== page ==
Spying was a major feature of the Cold War. Both sides used spies. Britain and the USA ran agents in Russia and Berlin. Likewise, Russia had her spies located in London. Each side wanted to know what the other was doing, particularly regarding the build-up of nuclear weapons. It was extremely difficult to obtain military secrets from the Soviets behind the Iron Curtain.
One method used was to send in agents and spies posing as journalists or businessmen. The West wanted to establish if the USSR had first-strike capability and how many nuclear weapons it had stock-piled. This was all about assessing the threat of the USSR to the West.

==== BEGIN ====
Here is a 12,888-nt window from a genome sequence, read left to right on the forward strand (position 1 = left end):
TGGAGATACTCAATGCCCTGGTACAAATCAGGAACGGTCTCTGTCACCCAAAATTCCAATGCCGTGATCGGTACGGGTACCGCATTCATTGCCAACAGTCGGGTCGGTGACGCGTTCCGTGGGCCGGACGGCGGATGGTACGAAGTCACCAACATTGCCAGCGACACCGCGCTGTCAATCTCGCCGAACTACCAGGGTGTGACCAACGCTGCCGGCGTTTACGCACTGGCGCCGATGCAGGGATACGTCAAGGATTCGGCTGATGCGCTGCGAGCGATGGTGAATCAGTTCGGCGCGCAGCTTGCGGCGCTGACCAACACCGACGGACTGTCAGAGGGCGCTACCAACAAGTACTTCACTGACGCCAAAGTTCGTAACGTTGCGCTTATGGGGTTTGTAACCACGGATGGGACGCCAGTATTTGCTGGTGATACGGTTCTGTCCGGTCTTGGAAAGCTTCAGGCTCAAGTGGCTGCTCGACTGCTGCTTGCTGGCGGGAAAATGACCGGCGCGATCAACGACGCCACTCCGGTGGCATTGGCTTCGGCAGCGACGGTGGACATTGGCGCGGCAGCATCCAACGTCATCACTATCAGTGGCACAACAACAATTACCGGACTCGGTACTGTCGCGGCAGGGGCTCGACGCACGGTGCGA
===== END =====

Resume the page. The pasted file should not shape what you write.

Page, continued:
It was not uncommon for the KGB or Stasi to kidnap Western spies. Sometimes these spies survived prison in terrible conditions, to be later exchanged for captured Soviet spies as part of a 'spy swap'. The remote Glienecke Bridge, between Berlin and Potsdam, was a key location used for spy swaps.